fbpx Activists Demand More Accessible Excluded Workers FundDocumented
 

Activists Demand More Accessible Excluded Workers Fund

Plus: What the Flores Settlement means for migrant children, and what to expect from the Biden administration's immigration policies

This summary was featured in Documented’s Early Arrival newsletter. You can subscribe to receive it in your inbox three times per week here.

New York’s $2.1 billion Excluded Workers Fund application will close in a month, but some excluded workers still don’t have what they need to apply. On Monday, the Fund Excluded Workers Coalition held a rally with elected officials and Make the Road New York at the New York State Department of Labor office to ensure that everyone eligible for the fund has the correct information to apply. Some of these workers don’t know how to prepare their paperwork since they weren’t advised on which documents to gather and submit. Others say they haven’t been able to renew their municipal IDNYC or make an appointment for assistance. amNY 

In other local immigration news…

How the Flores Settlement Agreement Affects the Custody of Detained Child Migrants

📍 Documented Original
This explanation is part of Documented’s Glossary to help readers understand the U.S. immigration system. The Flores Settlement Agreement of 1997 resulted from a class-action lawsuit filed in 1985 for immigrant children detained by what was then the Immigration and Naturalization Service. It defined the standards for detention and release of unaccompanied minors taken into INS custody throughout the U.S. The agreement requires the government to house unaccompanied minors in “the least restrictive setting appropriate.” In addition, it guarantees children must be detained in “safe and sanitary” facilities and that federal authorities should transfer their care to an adult or a non-secure, state-licensed facility when possible. Read more at Documented.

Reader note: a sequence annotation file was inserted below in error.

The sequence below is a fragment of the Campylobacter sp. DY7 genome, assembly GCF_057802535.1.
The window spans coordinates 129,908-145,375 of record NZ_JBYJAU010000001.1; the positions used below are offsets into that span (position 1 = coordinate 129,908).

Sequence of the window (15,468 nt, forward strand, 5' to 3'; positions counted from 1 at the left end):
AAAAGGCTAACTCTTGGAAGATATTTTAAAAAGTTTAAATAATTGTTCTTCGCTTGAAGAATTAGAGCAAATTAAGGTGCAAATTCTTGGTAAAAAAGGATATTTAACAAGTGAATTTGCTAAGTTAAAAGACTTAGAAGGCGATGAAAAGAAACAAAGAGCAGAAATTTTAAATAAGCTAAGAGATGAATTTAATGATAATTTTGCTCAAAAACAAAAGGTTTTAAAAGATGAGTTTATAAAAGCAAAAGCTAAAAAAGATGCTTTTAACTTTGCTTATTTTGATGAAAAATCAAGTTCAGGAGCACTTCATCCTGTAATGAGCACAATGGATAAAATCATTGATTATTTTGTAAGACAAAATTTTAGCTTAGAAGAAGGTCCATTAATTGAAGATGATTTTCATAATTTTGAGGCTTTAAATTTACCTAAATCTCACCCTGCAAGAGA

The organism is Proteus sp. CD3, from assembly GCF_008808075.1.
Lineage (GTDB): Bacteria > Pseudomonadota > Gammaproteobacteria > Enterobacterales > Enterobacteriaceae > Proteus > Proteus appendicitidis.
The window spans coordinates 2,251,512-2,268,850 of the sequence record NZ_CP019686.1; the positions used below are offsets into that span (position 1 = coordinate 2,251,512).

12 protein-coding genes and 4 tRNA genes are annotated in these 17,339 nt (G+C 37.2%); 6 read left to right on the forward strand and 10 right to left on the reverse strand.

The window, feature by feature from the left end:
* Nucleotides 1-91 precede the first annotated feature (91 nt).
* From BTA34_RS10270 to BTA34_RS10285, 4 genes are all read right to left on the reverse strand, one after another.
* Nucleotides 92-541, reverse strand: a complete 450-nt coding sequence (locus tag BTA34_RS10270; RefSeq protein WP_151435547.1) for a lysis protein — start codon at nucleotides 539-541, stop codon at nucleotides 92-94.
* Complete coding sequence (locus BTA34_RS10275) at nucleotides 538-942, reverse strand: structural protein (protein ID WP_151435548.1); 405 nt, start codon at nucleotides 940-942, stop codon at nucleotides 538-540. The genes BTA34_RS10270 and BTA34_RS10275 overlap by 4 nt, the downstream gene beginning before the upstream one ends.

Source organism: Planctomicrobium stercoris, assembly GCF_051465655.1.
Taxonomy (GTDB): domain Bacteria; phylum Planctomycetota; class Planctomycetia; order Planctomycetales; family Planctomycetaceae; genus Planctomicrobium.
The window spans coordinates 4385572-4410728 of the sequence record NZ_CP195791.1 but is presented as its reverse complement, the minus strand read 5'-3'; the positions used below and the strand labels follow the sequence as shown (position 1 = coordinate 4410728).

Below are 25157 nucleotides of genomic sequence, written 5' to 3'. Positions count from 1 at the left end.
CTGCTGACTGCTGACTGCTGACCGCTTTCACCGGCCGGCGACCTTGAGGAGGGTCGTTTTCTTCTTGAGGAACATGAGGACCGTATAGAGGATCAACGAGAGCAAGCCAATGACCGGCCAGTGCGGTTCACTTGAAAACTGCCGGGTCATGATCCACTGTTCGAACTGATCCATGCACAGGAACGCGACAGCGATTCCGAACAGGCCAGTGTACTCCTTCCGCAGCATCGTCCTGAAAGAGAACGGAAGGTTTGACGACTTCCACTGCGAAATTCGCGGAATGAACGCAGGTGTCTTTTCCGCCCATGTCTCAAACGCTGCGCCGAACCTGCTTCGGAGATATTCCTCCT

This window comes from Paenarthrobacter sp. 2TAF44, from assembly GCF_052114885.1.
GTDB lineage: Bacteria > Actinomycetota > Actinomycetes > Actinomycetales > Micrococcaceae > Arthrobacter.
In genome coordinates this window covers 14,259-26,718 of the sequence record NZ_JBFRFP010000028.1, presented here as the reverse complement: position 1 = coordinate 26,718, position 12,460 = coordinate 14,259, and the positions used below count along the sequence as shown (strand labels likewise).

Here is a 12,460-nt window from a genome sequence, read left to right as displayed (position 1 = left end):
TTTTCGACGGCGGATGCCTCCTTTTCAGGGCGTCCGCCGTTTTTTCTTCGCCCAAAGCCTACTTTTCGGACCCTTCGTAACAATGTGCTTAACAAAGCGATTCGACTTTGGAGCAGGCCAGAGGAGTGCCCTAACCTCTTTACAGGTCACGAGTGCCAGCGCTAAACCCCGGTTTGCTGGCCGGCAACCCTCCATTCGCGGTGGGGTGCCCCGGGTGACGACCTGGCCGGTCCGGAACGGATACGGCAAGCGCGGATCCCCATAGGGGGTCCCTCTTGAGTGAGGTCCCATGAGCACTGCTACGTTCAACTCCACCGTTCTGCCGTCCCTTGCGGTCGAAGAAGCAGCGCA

Documented Talks: The Future of Immigration Courts

📍 Documented Event
After four years of the Trump administration upending immigration courts, Documented is about to explore what the new administration will do differently. On Friday, July 23 at 1 p.m., Documented will hold a Zoom discussion about the future of immigration courts with Immigration Judge Amiena Khan, President of the National Association of Immigration Judges, and The Marshall Project’s Contributing Writer, Julia Preston. The two will discuss where the judge’s union stands in the decertification fight, what judges want to see from the Biden administration and what the lasting impacts will stem from the past four years.

Register here for the free Zoom event on Friday, July 23 at 1 p.m.

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